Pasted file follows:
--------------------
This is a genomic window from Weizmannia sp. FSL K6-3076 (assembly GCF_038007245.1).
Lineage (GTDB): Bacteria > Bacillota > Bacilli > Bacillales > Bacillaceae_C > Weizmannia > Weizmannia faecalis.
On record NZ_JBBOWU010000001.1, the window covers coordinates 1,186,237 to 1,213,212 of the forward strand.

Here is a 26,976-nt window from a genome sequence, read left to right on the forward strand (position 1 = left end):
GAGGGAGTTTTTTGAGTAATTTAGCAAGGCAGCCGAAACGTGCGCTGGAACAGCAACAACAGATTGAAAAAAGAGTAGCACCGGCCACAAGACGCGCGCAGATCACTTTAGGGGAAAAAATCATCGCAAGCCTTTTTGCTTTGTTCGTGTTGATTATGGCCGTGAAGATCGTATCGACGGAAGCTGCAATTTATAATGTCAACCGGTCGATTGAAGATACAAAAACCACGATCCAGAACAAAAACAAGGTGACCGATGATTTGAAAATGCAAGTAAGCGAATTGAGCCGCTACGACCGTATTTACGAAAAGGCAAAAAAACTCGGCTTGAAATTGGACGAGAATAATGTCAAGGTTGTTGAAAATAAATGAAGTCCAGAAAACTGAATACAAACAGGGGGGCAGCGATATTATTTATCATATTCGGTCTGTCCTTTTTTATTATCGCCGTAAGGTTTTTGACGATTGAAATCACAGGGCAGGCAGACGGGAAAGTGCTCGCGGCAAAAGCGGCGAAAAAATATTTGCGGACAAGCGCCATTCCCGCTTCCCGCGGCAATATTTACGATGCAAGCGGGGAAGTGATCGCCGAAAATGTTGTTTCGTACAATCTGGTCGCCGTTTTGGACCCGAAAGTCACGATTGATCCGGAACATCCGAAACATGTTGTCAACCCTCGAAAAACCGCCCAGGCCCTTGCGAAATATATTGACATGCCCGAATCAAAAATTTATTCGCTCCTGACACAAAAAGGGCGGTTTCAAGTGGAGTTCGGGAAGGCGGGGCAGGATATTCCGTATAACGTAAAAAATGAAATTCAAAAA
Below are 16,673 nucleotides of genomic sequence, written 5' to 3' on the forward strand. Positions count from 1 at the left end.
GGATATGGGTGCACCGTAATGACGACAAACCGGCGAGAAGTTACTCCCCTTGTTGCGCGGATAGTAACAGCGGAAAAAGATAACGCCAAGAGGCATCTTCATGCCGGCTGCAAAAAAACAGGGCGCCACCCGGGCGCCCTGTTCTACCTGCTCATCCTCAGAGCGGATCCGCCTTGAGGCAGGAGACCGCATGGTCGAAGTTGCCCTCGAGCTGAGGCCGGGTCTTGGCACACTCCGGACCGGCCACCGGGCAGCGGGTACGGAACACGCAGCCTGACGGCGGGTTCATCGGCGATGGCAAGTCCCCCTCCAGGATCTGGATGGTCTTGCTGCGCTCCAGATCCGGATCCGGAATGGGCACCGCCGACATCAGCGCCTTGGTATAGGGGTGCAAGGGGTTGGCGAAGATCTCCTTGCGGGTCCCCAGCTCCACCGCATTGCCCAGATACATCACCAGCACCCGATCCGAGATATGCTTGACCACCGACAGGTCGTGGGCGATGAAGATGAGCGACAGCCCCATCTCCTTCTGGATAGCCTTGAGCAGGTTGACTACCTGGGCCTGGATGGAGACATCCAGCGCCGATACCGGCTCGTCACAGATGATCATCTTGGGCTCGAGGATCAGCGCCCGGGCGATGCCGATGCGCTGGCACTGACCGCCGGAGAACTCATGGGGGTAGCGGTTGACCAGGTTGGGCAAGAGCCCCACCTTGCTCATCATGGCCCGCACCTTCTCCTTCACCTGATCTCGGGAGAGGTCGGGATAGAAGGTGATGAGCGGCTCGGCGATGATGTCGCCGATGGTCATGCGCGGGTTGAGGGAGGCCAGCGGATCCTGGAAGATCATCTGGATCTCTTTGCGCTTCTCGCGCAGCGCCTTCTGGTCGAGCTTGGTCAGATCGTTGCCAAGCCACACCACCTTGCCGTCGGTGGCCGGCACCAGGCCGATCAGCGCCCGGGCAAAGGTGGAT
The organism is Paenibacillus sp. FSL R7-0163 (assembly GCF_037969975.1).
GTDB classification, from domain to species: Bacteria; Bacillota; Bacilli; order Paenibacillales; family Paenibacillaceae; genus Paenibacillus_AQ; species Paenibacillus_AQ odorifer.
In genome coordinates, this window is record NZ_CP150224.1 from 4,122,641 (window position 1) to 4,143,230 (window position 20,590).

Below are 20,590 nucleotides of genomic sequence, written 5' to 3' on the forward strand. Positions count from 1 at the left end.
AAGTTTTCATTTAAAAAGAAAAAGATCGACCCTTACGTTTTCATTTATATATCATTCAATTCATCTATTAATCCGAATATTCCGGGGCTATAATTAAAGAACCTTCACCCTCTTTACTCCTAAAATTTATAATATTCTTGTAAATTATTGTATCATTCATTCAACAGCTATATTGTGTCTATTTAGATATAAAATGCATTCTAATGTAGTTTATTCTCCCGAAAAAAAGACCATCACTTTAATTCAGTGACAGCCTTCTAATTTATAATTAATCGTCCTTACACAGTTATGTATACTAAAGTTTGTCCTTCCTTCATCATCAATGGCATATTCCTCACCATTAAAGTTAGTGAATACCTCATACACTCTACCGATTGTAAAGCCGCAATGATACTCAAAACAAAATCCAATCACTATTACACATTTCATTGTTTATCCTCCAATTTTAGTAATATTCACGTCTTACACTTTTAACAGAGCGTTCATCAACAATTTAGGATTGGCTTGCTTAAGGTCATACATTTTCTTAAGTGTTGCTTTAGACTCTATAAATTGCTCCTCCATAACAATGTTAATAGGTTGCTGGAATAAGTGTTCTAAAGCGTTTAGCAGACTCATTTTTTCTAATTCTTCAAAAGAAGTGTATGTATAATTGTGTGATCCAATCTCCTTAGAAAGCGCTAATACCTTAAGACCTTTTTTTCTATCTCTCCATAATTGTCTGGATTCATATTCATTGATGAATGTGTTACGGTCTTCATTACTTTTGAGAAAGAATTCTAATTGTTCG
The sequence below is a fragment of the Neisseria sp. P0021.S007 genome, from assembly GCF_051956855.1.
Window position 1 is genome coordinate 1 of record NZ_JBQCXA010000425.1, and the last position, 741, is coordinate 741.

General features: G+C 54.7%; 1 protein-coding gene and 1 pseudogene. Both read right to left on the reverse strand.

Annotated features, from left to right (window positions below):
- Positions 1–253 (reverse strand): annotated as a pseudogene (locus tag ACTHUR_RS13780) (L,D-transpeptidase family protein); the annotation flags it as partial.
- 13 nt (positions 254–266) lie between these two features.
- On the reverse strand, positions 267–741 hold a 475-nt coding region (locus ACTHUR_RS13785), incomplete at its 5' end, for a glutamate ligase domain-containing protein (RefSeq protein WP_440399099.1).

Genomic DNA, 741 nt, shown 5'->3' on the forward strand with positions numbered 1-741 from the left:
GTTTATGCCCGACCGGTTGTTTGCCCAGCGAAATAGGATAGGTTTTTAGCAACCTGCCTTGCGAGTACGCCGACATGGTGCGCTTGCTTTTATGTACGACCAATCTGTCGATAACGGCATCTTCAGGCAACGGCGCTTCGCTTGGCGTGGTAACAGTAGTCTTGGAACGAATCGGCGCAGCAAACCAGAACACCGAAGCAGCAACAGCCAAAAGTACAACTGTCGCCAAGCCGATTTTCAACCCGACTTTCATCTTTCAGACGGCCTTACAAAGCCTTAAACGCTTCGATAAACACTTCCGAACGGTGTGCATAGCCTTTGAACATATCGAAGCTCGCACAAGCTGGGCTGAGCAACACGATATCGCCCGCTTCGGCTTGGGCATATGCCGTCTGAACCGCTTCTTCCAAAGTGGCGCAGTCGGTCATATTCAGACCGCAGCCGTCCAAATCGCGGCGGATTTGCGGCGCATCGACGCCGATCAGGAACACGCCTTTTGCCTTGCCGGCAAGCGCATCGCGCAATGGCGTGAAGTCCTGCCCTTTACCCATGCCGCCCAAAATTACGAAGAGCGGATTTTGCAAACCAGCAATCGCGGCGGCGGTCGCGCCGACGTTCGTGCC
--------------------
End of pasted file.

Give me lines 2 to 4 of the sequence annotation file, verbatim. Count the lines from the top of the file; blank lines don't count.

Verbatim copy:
Lineage (GTDB): Bacteria > Bacillota > Bacilli > Bacillales > Bacillaceae_C > Weizmannia > Weizmannia faecalis.
On record NZ_JBBOWU010000001.1, the window covers coordinates 1,186,237 to 1,213,212 of the forward strand.

Here is a 26,976-nt window from a genome sequence, read left to right on the forward strand (position 1 = left end):